As festival shifts gears, Bergonzi Quartet does justice to Mozart and Sibelius
Change is in the air for the Mainly Mozart Festival. The annual May-June concert series was founded two decades ago by journalist and arts patron George Volsky and University of Miami music professor Frank Cooper. For the past three years, the festival has been produced by the Miami Music Project under the artistic guidance of former Florida Philharmonic conductor James Judd.
Beginning in 2014, a new group, Chamber Music Society of Miami, will take over the festival’s direction. With Coral Gables attorney Mike Eidson as president and pianist Marina Radiushina as artistic director, the recently formed organization plans to expand Mainly Mozart’s geographic venues and artistic scope. Next Sunday’s final festival concert, programmed by Radiushina, will serve as a preview of the future, with the diverse program featuring dance as well as twentieth century chamber scores.
Sunday afternoon’s program at the Coral Gables Museum, in many ways, marked the end of an era. The Bergonzi String Quartet has been a mainstay of the festival from its very first outing. Joined by clarinetist Margaret Donaghue Flavin, the quartet paid tribute to the series’ namesake with a warmly sonorous, mellow performance of the Clarinet Quintet in A Major.
The Bergonzi foursome (violinists Glenn Basham and Scott Flavin, violist Pamela McConnell and cellist Ross Harbaugh) managed to tame the overly bright acoustic of the museum’s meeting room more skillfully than the other groups that have played there. Felicitously blended and well balanced, their corporate sound exuded richness and depth, the instrumental strands clear and well articulated.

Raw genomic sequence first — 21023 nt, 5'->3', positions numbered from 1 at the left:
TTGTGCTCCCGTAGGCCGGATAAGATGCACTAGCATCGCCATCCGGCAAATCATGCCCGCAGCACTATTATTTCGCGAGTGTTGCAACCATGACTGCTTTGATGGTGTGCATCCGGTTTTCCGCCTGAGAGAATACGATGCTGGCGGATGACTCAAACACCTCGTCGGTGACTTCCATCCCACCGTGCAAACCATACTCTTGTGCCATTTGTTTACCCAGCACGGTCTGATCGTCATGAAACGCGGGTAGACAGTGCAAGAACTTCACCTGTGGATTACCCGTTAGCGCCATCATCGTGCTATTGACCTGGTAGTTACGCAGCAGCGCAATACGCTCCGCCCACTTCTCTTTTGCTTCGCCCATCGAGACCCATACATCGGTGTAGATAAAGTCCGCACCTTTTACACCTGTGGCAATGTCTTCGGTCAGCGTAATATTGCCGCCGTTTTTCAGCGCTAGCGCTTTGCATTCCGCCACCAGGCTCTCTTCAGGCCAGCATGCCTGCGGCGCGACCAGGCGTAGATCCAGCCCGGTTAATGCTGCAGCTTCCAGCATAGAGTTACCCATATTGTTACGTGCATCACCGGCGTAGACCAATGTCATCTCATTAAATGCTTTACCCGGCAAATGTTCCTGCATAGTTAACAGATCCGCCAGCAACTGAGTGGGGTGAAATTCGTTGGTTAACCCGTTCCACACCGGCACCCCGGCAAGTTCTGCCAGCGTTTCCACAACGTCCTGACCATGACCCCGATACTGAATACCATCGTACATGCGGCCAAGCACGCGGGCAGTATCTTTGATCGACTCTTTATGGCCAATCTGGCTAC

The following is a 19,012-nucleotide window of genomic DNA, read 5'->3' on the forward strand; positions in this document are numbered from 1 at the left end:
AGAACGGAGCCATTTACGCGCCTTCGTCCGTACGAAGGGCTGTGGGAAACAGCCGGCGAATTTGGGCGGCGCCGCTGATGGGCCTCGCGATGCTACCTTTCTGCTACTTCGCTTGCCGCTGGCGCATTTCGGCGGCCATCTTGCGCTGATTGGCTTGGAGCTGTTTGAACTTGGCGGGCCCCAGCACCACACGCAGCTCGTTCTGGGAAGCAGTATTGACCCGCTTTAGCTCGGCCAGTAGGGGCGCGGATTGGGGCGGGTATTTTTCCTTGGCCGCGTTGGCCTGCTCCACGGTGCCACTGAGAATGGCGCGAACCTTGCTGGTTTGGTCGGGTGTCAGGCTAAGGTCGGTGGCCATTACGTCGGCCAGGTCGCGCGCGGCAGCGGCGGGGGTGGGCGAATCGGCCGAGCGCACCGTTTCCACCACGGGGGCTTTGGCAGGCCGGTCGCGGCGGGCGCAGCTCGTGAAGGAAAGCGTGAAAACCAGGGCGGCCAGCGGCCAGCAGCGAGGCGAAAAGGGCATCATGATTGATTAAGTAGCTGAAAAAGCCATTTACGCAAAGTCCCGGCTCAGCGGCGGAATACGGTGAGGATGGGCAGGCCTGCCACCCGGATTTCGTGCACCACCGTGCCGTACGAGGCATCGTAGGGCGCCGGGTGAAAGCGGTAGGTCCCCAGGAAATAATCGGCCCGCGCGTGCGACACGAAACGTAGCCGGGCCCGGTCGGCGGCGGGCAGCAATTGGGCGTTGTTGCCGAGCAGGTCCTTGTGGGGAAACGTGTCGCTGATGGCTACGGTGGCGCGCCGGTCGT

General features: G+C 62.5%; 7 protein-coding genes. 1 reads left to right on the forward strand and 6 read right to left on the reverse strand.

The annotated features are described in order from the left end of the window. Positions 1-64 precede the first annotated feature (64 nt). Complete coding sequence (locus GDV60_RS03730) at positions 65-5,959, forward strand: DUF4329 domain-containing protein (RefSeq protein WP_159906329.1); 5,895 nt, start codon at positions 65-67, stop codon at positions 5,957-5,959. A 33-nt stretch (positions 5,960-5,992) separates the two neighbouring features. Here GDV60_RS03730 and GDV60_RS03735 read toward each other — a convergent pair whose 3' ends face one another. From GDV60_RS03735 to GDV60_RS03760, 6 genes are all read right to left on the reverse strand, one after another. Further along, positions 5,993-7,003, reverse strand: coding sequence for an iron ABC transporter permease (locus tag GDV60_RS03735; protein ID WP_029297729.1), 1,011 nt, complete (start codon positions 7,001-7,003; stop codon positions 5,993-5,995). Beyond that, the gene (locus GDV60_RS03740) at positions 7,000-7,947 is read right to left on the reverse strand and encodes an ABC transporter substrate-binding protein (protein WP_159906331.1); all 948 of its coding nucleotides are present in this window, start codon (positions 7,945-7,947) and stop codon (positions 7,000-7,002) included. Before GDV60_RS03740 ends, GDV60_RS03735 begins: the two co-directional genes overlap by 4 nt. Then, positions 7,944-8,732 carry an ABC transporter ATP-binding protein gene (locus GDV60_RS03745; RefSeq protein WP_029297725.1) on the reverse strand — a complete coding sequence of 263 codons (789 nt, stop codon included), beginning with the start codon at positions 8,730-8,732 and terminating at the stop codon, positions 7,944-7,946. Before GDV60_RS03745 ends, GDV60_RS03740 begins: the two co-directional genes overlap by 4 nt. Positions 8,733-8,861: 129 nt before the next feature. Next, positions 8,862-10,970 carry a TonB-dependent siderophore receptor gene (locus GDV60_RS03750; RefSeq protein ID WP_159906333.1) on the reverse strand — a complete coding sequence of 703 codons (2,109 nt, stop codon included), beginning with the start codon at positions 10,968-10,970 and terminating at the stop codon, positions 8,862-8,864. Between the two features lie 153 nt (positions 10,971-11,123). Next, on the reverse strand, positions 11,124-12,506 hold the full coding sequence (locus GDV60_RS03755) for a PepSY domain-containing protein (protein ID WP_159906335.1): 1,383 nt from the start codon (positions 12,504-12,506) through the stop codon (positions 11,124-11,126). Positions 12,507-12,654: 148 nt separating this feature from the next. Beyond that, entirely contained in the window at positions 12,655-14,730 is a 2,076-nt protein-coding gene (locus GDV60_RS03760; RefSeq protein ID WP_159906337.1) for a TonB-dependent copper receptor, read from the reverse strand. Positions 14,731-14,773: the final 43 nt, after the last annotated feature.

Donaghue Flavin’s agility in the wide leaps between registers and supple phrasing anchored a beautifully proportioned reading with the Larghetto floated like an instrumental operatic aria. At a more stately tempo in the Menuetto than usual, the quirky turns of the trio were even more surprising. The florid variations of the finale were projected with rhythmic bite and aristocratic nobility, the zippy coda an ingratiating conclusion to a delightful reading.
Two scores by Finnish master Jean Sibelius formed the program’s second half. Flavin’s arrangement of the Nocturne from the incidental music for Belshazzar’s Feast substituted a violin for the original solo part for flute. Basham’s honeyed vibrato and lyricism proved a fine match for the score’s pensive melody.
Written in 1908, the String Quartet in D minor (Intimate Voices) was Sibelius’ last major chamber work. The score’s misty, churning opening fragments are vintage Sibelius, similar to the orchestral writing in his symphonies. Indeed Sibelius manages to imbue the four string instruments with much of his colorful orchestral palette, the climax of the first movement an outburst of symphonic proportions. The Vivace shimmered in glistening rays of light amidst snow capped mountains and the Andante abounded in drama and impassioned melody worthy of Tchaikovsky.
The Allegro finale recalls the rustic vigor of Grieg’s Norwegian Dances. The Bergonzi’s intensely dramatic, finely proportioned traversal scaled the emotional heights and depths of this unjustly neglected score, with Harbaugh’s deep-toned cello solo in the slow movement particularly distinguished.
The Mainly Mozart Festival concludes 3 p.m. June 16 at the University of Miami Gusman Concert Hall with pianist Marina Radiushina, violinist Eli Matthews and cellist Joshua Roman playing works by Mozart, Schnittke, Part, Janacek, Falla and Piazzolla and members of Miami City Ballet in the premiere of choreography by Adriana Pierce to music by Schoenfield. 786-469-2251; mainlymozart.com.
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Mon Jun 10, 2013
at 12:12 pm